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Bankrupt and Swamped With Credit Offers

"It is very disturbing," said one federal bankruptcy judge who spoke on condition of anonymity because she regularly deals with debtors and creditors. "People should exercise responsibility and discretion, but I also believe banks should exercise discretion and responsibility in the manner and to the population they offer credit."

The banking industry says it is not specifically targeting bankrupt consumers, but merely offering access to credit to a wide spectrum of potential customers. "Just because someone files for bankruptcy doesn't mean they should be denied access to credit, nor does it mean that they cannot handle a credit card," said Tracey Mills, spokeswoman for the American Bankers Association. "People file for bankruptcy for many reasons, including job loss, divorce" and medical bills.

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On its face, bankruptcy "doesn't warrant credit suppression," said Alan Elias, spokesman for Providian Financial Corp., which bankruptcy attorneys say is one of the more aggressive credit card solicitors. "A lot of people who come out of bankruptcy are actually pretty good credit risks," he added.

Capital One, another active solicitor of bankrupt debtors, said it does not have a product specifically designed for someone who has gone through bankruptcy. However, spokeswoman Tatiana Stead said, "we are a full-spectrum lender" offering products to customers of all sorts of financial means, including those who may have declared or are emerging from bankruptcy. Of course, she said, consumers with blemishes on their credit histories may be charged higher interest rates and fees. She declined to give specific product details, saying they are proprietary.

According to a yet-to-be-released survey of 356 debtors who filed Chapter 7 bankruptcy in 2001, 96 percent reported that they had received offers for credit cards, car loans, mortgages and other credit in the year after their debts had been discharged. Of those, half said they received at least 10 solicitations a month, said Katherine Porter, a University of Nevada at Las Vegas law professor who conducted the survey with a team of other researchers as part of the Harvard-administered Consumer Bankruptcy Project, which studied bankrupt families. Nine out of 10 respondents said at least one of the credit offers specifically mentioned their bankruptcy or financial difficulties.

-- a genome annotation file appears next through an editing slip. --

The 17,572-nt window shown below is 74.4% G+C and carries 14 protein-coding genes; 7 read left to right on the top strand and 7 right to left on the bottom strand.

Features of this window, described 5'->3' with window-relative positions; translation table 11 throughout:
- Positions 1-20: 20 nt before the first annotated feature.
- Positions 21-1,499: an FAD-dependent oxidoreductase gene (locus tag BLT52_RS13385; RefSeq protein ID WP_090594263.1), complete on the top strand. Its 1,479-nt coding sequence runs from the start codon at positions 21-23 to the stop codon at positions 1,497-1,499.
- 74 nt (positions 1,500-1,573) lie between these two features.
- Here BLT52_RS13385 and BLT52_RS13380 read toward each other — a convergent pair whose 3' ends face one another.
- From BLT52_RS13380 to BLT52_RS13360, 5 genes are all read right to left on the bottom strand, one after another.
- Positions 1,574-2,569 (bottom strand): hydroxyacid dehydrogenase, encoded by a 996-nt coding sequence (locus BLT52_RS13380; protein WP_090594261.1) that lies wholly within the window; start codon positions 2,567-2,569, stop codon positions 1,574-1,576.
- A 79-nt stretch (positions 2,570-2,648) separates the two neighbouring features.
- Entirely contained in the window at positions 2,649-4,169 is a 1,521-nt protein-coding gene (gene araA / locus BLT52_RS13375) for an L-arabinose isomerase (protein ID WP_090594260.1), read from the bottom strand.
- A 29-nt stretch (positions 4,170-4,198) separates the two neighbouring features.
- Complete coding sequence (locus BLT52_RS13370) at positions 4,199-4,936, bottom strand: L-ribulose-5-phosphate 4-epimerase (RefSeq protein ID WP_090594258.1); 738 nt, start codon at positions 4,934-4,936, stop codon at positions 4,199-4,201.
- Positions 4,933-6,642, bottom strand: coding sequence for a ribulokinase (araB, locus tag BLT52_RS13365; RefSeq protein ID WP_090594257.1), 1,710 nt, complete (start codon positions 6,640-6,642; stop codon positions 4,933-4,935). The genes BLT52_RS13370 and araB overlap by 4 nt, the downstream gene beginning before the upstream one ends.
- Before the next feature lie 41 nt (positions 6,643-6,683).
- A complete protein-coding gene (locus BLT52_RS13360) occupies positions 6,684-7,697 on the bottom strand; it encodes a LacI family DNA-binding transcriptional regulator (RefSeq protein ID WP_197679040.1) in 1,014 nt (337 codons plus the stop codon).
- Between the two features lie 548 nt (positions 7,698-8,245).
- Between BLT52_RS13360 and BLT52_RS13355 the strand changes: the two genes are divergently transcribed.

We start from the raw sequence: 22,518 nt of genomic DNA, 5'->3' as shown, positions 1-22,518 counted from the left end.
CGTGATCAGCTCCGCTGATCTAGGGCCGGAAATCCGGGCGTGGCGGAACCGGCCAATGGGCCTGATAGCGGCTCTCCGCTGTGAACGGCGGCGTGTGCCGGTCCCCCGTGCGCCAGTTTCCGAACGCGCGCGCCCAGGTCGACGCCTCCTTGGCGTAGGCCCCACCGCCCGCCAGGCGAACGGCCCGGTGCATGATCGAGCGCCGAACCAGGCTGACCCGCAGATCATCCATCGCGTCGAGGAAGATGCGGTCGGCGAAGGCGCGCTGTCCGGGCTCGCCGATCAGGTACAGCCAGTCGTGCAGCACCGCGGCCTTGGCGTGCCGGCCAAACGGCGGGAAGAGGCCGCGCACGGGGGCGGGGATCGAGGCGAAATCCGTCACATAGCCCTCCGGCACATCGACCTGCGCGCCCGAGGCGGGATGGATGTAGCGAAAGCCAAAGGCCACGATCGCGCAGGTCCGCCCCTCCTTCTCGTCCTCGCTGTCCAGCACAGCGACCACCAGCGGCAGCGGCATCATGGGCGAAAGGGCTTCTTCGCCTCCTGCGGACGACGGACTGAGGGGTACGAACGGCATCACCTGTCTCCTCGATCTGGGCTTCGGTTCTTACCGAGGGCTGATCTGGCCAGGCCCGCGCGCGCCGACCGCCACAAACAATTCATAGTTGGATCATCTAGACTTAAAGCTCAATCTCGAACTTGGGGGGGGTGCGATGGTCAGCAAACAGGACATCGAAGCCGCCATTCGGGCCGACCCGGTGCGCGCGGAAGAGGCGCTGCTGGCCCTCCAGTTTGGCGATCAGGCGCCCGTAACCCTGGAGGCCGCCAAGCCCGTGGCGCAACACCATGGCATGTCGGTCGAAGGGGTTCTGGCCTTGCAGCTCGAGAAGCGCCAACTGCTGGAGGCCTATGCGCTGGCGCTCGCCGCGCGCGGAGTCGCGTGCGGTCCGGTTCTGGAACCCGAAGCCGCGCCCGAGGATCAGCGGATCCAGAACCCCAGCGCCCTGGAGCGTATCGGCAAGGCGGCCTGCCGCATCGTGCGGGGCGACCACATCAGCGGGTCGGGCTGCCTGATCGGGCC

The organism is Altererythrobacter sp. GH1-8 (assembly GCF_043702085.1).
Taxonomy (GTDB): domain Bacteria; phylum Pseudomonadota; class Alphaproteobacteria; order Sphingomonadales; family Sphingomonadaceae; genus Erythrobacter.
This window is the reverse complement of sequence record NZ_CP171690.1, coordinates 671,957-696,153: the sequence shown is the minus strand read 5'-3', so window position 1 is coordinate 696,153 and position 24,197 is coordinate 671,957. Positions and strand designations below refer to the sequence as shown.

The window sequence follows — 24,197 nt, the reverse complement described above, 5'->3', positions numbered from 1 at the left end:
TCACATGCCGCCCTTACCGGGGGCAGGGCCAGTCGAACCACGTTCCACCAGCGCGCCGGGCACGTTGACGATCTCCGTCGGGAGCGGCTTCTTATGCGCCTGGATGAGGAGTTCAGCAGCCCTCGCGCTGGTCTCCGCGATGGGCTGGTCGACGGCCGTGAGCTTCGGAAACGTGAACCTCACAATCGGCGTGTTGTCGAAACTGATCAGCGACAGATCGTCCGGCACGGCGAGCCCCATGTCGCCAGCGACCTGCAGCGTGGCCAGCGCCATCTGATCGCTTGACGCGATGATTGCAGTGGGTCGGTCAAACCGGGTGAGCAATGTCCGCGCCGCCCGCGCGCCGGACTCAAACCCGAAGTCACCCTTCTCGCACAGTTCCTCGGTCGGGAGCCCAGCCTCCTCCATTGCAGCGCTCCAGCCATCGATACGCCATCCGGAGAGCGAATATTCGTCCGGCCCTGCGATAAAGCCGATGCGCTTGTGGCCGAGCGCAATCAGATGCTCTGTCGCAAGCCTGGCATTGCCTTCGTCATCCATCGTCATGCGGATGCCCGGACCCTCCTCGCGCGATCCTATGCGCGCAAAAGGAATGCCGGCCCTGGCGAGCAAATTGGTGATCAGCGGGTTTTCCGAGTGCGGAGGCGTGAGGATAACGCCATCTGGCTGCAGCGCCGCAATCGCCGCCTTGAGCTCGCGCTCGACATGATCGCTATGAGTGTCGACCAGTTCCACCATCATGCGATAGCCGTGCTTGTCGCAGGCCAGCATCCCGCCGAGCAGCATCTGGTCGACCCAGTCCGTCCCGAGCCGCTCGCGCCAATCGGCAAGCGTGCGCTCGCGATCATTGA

And 23 percent said at least one of the offers came from a creditor who was part of their bankruptcy case and to which they had previously owed money. "Here are these lenders saying bankruptcy is so bad, debtors are so immoral. How bad or immoral can the lenders really think these bankrupt families are if they are offering to lend to them again?" said Porter.

In spite of these solicitations, Porter said, 75 percent of those surveyed reported that they had accepted no new credit offers for approximately one year after emerging from bankruptcy court protection.

Bankruptcy attorneys say that immediately after debts are discharged, lenders come calling. "It's a very common occurrence," said Texas attorney Alvaro Martinez, who recalls a couple whose debts were discharged in January. The discharge occurred on a Monday; by Thursday, a large national bank had granted a $70,000 mortgage to the couple, Martinez said.

Some of the offers come at a premium. First Premier Bank, which markets cards to many post-bankruptcy consumers, charges fees of about $175 for a limited initial credit line of $250 to $350, said Miles Beacom, president of Premier Bankcard, the bank's credit card affiliate. There are two one-time charges, a $29 account setup fee and a $95 program fee, an annual $48 fee, a monthly $6 participation fee and a $25 fee every time the credit limit is increased.

Beacom said his firm's core market focus is subprime borrowers, or those with risky credit. "Our real focus has been to help individuals reestablish their credit," he said. The fees may seem high, but they are comparable to high-risk car insurance. "Our customers have had speeding tickets and accidents, but with their credit -- so they have to pay more upfront to prove they are good, consistent customers." Once they have a proven track record, they can easily obtain other credit at lower costs, he said.

The high fees, Beacom added, have not deterred consumers from applying. Monthly, the company gets about 350,000 inquiries and issues cards to only about half of those who apply. "There's a real need here. . . . These individuals want to reestablish their credit," Beacom said.

The availability of credit stuns some bankruptcy attorneys, including Denice Patrick of Linwood, Wash., who filed for bankruptcy protection two years ago for her mother, Charlene Genardi. Her 74-year-old mother's only source of income -- then and now -- was about $750 a month from her Social Security check.

"The week of her discharge she got five separate card offers in the mail," said Patrick, whose mother lives with her. "I was astounded. Many of them I threw away because I didn't want her to see them." In January 2004, Genardi filled out an offer for a Capital One card -- a $500 credit limit with 9.9 percent interest. "I didn't think she'd get one, given her income and bankruptcy," Patrick said. But she did.

Garcia's offer also was from Capital One, for a $1,000 credit line with no start-up fees.

Garcia was reluctant to apply. "I didn't want to get caught up in trouble again," she said. But, she decided, "there are just some things you need a credit card for."


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